Kitchen disasters. They happen to all of us. Since going gluten-free, kitchen disasters have made a more regular appearance at my house.
I could let that get me down. It would be easy to let that get me down.
But, you see, I have this stubborn streak. It runs in the family. We’re a tenacious German lot. We don’t give up easily.
I’ve been on a quest to make a decent loaf of vegan gluten free bread. It started with Mark Engleman’s Gluten Free Vegan bread. It was okay. Certainly better than others I tried, and it gave me the inspiration to continue working on it.
This week, Aubree Cherie posted a recipe for a whole grain bread that looked intriguing. It was based on a recipe by Amy of Simply Sugar and Gluten-Free. It looked like it could convert to vegan relatively easily, since Aubree Cherie had already made it dairy free and it only contained 1 egg. Shouldn’t be hard to convert, right?
Well, not so much.
The loaf fell – a victim of too much rising time, and perhaps not quite the right combination of flours without the binding strength of an egg.
As homely as it looks, it actually tasted pretty good. So. What to do? I could pitch it. But us stubborn types would consider that giving up. Besides, that seems like such a waste. I could make a strata or a bread pudding. But, that would be just a wee bit ironic, wouldn’t it?
Croutons are always an option. Garlic and olive oil and salt…. Yum. But, it wasn’t what I was craving. I wanted something sweet and spicy. Sweet croutons? Why not? In a bowl, with some chopped pecans and a splash of coconut milk? Better than any store-bought gluten-free cereal, any day.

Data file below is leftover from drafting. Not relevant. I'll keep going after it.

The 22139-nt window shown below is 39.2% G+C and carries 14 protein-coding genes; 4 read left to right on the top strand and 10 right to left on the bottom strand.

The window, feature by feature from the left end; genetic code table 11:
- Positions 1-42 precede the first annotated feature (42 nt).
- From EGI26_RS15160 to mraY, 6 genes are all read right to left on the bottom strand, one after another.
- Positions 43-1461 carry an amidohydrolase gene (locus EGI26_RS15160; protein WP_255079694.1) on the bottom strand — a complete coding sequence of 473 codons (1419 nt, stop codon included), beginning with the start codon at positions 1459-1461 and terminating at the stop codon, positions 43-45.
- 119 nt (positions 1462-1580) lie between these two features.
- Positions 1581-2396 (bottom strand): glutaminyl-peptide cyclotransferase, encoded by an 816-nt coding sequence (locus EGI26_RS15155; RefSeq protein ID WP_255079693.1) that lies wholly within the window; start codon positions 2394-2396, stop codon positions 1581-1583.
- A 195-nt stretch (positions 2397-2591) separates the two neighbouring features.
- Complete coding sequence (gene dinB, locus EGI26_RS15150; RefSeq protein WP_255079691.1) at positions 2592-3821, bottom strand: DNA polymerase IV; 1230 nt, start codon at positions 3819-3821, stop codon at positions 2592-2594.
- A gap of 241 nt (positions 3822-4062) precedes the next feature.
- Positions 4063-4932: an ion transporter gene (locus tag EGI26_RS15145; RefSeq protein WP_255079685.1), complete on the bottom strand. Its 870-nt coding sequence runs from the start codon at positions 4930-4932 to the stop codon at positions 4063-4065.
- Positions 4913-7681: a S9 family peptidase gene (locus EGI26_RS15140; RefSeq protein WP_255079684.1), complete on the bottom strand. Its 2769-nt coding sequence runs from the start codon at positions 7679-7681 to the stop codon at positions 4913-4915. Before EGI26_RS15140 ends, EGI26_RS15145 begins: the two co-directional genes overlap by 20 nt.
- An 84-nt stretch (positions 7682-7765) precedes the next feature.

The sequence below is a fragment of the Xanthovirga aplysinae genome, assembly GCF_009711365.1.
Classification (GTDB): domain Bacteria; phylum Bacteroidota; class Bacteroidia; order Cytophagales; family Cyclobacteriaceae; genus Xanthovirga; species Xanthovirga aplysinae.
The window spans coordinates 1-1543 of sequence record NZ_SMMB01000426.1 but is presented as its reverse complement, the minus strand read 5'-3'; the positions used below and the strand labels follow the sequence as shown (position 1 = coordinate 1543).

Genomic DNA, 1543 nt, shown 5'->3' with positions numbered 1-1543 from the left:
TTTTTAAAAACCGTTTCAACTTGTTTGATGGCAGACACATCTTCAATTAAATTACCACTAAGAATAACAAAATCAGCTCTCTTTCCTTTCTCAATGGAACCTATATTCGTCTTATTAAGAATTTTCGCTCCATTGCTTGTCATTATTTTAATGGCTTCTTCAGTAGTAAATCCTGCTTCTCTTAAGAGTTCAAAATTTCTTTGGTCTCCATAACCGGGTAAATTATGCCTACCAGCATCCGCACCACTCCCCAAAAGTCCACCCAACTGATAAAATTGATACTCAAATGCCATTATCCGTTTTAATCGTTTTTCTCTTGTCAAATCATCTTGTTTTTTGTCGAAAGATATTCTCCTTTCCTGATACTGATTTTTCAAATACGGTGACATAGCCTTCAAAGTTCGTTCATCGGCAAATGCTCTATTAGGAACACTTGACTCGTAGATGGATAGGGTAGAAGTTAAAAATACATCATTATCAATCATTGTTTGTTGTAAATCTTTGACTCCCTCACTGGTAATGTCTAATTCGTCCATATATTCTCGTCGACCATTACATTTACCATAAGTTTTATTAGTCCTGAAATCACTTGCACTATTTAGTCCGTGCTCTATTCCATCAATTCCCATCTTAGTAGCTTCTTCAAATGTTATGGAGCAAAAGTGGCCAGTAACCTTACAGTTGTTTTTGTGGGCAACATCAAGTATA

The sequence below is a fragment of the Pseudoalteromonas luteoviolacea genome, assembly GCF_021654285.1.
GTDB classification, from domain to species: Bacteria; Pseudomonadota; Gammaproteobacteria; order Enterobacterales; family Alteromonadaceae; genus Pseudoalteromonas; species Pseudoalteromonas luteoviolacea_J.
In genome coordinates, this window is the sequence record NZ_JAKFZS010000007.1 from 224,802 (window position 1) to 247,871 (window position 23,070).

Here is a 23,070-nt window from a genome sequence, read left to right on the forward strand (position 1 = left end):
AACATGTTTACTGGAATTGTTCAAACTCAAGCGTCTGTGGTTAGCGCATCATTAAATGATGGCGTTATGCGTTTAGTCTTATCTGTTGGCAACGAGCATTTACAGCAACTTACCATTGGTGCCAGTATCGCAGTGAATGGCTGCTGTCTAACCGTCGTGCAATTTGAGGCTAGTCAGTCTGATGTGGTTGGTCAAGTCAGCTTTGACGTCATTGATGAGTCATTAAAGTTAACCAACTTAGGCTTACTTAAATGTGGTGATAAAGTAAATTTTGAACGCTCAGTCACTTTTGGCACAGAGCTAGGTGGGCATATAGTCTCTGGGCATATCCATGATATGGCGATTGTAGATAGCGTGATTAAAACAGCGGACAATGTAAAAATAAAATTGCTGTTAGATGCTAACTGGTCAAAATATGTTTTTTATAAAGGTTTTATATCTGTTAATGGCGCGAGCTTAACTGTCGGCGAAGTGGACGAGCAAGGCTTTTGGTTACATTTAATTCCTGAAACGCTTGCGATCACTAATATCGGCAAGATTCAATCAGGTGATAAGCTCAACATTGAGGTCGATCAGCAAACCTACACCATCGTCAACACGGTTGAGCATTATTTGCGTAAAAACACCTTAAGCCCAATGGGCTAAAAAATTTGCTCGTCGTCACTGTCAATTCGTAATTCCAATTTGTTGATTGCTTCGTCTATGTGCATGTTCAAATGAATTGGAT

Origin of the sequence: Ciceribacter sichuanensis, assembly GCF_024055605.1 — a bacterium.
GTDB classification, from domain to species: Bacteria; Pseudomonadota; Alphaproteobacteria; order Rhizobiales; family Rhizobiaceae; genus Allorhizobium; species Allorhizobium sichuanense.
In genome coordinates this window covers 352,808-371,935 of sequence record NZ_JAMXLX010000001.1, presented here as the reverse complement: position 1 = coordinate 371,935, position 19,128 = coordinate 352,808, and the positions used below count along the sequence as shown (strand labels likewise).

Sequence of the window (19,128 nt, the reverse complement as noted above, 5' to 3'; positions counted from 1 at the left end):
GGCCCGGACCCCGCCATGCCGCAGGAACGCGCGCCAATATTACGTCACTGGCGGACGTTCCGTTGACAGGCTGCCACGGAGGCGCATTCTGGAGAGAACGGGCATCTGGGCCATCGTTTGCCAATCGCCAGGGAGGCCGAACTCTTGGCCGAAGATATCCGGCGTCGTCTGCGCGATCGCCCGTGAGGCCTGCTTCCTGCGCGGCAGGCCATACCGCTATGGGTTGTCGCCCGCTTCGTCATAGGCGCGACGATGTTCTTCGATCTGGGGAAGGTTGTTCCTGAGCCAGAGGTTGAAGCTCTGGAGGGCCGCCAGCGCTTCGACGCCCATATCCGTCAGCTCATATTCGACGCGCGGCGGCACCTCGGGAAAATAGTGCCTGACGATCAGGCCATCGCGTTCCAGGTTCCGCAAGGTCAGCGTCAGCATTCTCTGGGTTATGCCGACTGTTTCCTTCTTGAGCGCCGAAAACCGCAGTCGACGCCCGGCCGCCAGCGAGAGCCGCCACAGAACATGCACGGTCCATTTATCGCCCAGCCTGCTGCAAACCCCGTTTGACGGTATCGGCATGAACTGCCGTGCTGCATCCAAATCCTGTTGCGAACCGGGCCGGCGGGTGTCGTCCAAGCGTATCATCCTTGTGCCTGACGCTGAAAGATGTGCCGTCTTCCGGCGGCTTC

1 loaf gluten-free, vegan whole grain bread, cubed
1/4 cup brown rice syrup
1/4 cup maple syrup
2 T. vegetable oil
1/2 T. vanilla
1 T. cinnamon (divided)
Preheat oven to 300°. Mix syrups, oil, vanilla and 1/2 the cinnamon in a small bowl. Pour over bread cubes, tossing to coat. Sprinkle remaining cinnamon on coated cubes and toss again. Spread on 2 cookie sheets. Bake until croutons are crunchy, stirring often. (The total time will depend on how moist your bread is. Mine took about 50 minutes to get crunchy, stirring every 10-15 minutes.)
Such a brilliant way to use up the bread! And a hearty, nourishing breakfast that’s waaaay better than the store bought kind! Now I actually wish I had a loaf of fallen bread! 😉
Delicious! Like you, I can’t throw away failed recipes. But this…such a great idea!
Thanks Iris. It really was yummy. 🙂
I just stumbled across this post, I’m not sure how I missed it from back in May!
Isn’t crazy how one little thing makes all the difference? I feel like with the baked goods I mess up (there have been A LOT!) it’s because I’ve wanted to experiment with that one thing that didn’t want to be experimented with… haha
But, I love what you’ve done with the ‘flop’. This sounds scrumptious 🙂